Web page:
Bickering over the war has been building for months, with Democrats -- even those who voted for the war resolution -- accusing the White House of selectively using intelligence to buttress its argument to invade Iraq. The White House and sympathetic Republicans have called critics of the war ''irresponsible" for attacking the president and suggesting a scheduled retreat, which the White House says damages troop morale.

But the argument reached a nasty and unusually personal level last week, when Representative John Murtha, a hawkish Democrat from Pennsylvania, startled his colleagues by calling for a speedy pullout from Iraq. Murtha, a decorated Marine who fought in Vietnam and is known as a strong supporter of the Pentagon, said last week that ''the US cannot accomplish anything further in Iraq militarily" and that ''it is time to bring [the troops] home."

The heated session, which lasted well into the night, marked a rare Friday night floor meeting and was one of a handful of occasions when the House has had an all-out debate over the war since the invasion started in March 2003. The ensuing brouhaha on Capitol Hill -- which included the suggestion by Representative Jean Schmidt, Republican of Ohio, that Murtha's position was that of a ''coward," spurring boos and catcalls -- followed lawmakers home as they returned to their districts for a two-week Thanksgiving break.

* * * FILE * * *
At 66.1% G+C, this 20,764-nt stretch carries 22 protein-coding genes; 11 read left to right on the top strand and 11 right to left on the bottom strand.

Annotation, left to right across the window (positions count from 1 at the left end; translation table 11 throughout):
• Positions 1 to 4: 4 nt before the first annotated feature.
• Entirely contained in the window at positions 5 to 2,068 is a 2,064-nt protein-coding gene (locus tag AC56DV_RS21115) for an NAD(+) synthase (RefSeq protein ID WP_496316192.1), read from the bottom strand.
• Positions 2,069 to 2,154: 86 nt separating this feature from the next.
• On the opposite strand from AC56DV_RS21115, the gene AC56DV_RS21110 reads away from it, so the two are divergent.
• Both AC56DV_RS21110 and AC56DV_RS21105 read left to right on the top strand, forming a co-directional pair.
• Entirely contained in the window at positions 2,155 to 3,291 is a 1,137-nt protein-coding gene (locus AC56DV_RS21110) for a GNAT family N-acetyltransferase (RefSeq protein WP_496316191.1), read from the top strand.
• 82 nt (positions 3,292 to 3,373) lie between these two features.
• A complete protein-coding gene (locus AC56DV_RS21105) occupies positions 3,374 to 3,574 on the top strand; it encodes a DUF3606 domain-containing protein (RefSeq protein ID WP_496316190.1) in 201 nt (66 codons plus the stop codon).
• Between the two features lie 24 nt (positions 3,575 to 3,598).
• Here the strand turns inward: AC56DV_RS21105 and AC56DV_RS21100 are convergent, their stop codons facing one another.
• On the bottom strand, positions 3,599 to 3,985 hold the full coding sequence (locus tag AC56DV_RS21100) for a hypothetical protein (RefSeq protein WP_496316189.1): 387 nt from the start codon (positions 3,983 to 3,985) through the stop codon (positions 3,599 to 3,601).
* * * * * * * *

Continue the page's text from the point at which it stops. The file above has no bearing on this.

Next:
Representative Jeb Bradley, Republican of New Hampshire, said his constituents asked him about the floor debate when he came back to the Granite State. Bradley said he was disappointed to hear the attacks on Murtha, but explained to New Hampshire residents that he thought a pullout is a bad idea.

''I think the key ingredient is getting our troops home, which is what everyone wants," Bradley said. He added that he hoped the December elections would put Iraq on the path to running itself so that American troops can leave.

McGovern said the question of Iraq has come up virtually everywhere he has traveled in his district during the recess. And Representative John Tierney, a Salem Democrat, said people approached him in the airport and at a town meeting Saturday, remarking on the debate and asking when the war would end.